Obama made the move under an obscure provision of a 1953 law with no way for future presidents to roll it back.
Russian President Vladimir Putin has visited an area in the Arctic archipelago as part of Russia’s efforts to reaffirm its foothold in the oil-rich region.
On a tour on the Franz Josef Land archipelago, a sprawling collection of islands where the Russian military has recently built a new runway and worked to open a permanent base, Putin emphasised on Wednesday the need to protect Russia’s economic and security interests in the Arctic.
“Natural resources, which are of paramount importance for the Russian economy, are concentrated in this region,” Putin said in remarks carried by Russian news agencies.
Putin said current estimates put the value of the Arctic’s mineral riches at $30 trillion.
Accompanied by Prime Minister Dmitry Medvedev and Defence Minister Sergey Shoigu, he visited the cave of the Arctic Pilots Glacier and spoke with Russian troops.
The Kremlin has named reaffirming the Russian presence in the Arctic as a top priority amid an intensifying rivalry over the region that is believed to hold up to a quarter of the planet’s undiscovered oil and gas.
In 2015, Russia submitted a revised bid for vast territories in the Arctic to the United Nations, claiming 1.2 million square kilometres of Arctic sea shelf extending more than 650km from the shore.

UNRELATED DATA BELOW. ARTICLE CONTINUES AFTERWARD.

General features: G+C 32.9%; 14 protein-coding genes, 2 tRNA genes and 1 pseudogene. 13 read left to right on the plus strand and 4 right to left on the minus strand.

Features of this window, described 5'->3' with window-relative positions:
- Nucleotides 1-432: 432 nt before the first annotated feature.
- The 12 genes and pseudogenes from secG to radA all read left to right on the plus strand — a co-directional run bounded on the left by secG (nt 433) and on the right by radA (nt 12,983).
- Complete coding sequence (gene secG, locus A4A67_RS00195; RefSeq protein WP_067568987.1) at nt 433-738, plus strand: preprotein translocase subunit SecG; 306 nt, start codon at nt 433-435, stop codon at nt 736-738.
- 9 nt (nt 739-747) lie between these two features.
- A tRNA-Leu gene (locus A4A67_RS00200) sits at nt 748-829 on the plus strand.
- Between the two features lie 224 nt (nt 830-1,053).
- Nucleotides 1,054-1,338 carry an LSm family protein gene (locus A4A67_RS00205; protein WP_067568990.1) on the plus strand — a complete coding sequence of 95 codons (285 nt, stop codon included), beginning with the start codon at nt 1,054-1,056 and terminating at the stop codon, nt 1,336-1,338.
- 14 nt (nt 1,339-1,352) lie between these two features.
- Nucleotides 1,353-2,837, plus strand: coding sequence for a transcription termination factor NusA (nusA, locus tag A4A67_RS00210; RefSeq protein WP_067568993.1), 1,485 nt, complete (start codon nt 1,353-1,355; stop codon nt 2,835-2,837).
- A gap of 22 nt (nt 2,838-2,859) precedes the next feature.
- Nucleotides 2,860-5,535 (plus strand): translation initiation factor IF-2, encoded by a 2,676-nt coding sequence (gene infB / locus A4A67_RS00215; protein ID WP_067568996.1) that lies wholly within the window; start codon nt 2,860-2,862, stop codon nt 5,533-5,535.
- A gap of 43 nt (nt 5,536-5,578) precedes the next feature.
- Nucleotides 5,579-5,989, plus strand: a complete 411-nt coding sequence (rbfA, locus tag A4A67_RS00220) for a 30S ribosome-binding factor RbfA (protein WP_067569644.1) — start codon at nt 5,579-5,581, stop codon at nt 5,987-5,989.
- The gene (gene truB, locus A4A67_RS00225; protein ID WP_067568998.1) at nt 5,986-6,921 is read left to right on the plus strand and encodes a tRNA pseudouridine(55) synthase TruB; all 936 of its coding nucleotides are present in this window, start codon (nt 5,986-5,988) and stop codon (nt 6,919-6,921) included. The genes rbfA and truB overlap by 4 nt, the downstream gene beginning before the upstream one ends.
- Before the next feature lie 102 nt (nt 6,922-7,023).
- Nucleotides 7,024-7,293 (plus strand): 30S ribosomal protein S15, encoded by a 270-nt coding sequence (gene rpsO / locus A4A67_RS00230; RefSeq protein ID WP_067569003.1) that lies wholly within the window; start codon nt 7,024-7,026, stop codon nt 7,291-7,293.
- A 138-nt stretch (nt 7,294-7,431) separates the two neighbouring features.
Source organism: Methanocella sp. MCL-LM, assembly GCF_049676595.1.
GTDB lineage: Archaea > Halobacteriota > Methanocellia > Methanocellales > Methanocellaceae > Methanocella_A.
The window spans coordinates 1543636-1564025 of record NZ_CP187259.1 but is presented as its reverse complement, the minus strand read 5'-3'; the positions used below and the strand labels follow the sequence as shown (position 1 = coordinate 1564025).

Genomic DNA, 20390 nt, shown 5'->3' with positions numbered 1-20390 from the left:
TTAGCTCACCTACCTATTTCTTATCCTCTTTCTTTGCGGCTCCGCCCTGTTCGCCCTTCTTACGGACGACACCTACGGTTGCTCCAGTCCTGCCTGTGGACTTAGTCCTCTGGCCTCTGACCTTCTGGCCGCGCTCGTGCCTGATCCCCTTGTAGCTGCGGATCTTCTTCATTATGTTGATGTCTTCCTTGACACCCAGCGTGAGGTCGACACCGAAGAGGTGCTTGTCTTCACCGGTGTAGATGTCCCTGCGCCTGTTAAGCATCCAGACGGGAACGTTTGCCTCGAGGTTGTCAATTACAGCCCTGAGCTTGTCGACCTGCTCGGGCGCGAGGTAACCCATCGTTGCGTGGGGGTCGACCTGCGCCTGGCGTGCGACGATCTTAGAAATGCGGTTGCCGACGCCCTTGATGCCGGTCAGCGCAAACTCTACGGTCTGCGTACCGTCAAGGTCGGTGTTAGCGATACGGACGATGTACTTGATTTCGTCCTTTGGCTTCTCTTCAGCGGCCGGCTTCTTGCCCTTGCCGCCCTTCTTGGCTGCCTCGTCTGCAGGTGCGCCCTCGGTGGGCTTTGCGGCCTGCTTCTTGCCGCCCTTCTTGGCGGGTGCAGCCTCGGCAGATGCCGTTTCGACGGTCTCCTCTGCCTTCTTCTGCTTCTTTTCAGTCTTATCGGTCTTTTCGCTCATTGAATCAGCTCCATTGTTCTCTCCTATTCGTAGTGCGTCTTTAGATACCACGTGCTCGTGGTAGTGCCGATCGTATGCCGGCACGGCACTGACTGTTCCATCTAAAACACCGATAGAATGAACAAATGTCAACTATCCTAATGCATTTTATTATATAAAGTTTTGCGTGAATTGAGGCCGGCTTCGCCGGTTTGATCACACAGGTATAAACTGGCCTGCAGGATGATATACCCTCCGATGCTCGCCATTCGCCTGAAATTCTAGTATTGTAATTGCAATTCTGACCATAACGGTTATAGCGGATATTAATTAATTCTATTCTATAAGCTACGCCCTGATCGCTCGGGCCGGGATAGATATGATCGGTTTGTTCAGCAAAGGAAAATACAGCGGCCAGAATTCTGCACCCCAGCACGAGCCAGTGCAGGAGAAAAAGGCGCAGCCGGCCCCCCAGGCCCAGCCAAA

Putin said on Wednesday that Russia has remained open to a “broad partnership with other nations to carry out mutually beneficial projects in tapping natural resources, developing global transport corridors and also in science and environment protection”.
He also underlined the need for the military and security agencies to “implement their plans to protect national interests, our defence capability, and protection of our interests in the Arctic”.
Over the past few years, the Russian military has been conducting a costly effort to restore and modernise abandoned Soviet-era outposts in the Arctic by rebuilding old air bases and deploying new air defence assets in the region.
During the visit, Putin inspected a cavity in a glacier that scientists use to study permafrost. He also spoke with environmental experts who have worked to clean the area of Soviet-era debris.
Natural Resources Minister Sergey Donskoi reported to Putin that the clean-up effort had seen the removal of 42,000 metric tonnes of waste from the archipelago, most of it rusty metal oil canisters left behind by the Soviet military.